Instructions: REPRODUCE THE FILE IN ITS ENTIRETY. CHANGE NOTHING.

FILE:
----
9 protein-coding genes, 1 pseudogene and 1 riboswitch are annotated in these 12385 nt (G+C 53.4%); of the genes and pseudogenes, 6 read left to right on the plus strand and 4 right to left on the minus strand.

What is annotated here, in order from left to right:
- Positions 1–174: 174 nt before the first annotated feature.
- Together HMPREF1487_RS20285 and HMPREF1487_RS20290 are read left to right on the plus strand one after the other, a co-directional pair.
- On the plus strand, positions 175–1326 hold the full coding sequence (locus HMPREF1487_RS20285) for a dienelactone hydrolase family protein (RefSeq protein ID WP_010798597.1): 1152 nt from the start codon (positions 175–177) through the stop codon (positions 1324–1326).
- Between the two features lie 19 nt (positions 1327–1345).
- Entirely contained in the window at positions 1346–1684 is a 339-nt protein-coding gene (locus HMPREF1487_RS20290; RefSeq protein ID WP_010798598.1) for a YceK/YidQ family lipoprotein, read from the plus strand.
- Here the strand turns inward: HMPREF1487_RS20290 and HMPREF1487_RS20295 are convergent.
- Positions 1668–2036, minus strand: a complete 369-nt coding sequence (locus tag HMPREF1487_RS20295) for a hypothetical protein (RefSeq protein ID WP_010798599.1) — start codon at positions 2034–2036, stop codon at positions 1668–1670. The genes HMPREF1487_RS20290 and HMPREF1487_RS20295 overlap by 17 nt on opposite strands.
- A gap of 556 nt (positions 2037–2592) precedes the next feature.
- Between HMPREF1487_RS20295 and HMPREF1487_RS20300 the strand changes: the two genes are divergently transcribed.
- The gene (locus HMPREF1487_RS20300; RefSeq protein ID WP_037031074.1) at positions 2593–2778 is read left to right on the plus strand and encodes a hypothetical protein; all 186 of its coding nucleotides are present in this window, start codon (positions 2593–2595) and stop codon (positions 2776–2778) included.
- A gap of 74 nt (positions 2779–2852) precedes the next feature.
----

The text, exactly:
9 protein-coding genes, 1 pseudogene and 1 riboswitch are annotated in these 12385 nt (G+C 53.4%); of the genes and pseudogenes, 6 read left to right on the plus strand and 4 right to left on the minus strand.

What is annotated here, in order from left to right:
- Positions 1–174: 174 nt before the first annotated feature.
- Together HMPREF1487_RS20285 and HMPREF1487_RS20290 are read left to right on the plus strand one after the other, a co-directional pair.
- On the plus strand, positions 175–1326 hold the full coding sequence (locus HMPREF1487_RS20285) for a dienelactone hydrolase family protein (RefSeq protein ID WP_010798597.1): 1152 nt from the start codon (positions 175–177) through the stop codon (positions 1324–1326).
- Between the two features lie 19 nt (positions 1327–1345).
- Entirely contained in the window at positions 1346–1684 is a 339-nt protein-coding gene (locus HMPREF1487_RS20290; RefSeq protein ID WP_010798598.1) for a YceK/YidQ family lipoprotein, read from the plus strand.
- Here the strand turns inward: HMPREF1487_RS20290 and HMPREF1487_RS20295 are convergent.
- Positions 1668–2036, minus strand: a complete 369-nt coding sequence (locus tag HMPREF1487_RS20295) for a hypothetical protein (RefSeq protein ID WP_010798599.1) — start codon at positions 2034–2036, stop codon at positions 1668–1670. The genes HMPREF1487_RS20290 and HMPREF1487_RS20295 overlap by 17 nt on opposite strands.
- A gap of 556 nt (positions 2037–2592) precedes the next feature.
- Between HMPREF1487_RS20295 and HMPREF1487_RS20300 the strand changes: the two genes are divergently transcribed.
- The gene (locus HMPREF1487_RS20300; RefSeq protein ID WP_037031074.1) at positions 2593–2778 is read left to right on the plus strand and encodes a hypothetical protein; all 186 of its coding nucleotides are present in this window, start codon (positions 2593–2595) and stop codon (positions 2776–2778) included.
- A gap of 74 nt (positions 2779–2852) precedes the next feature.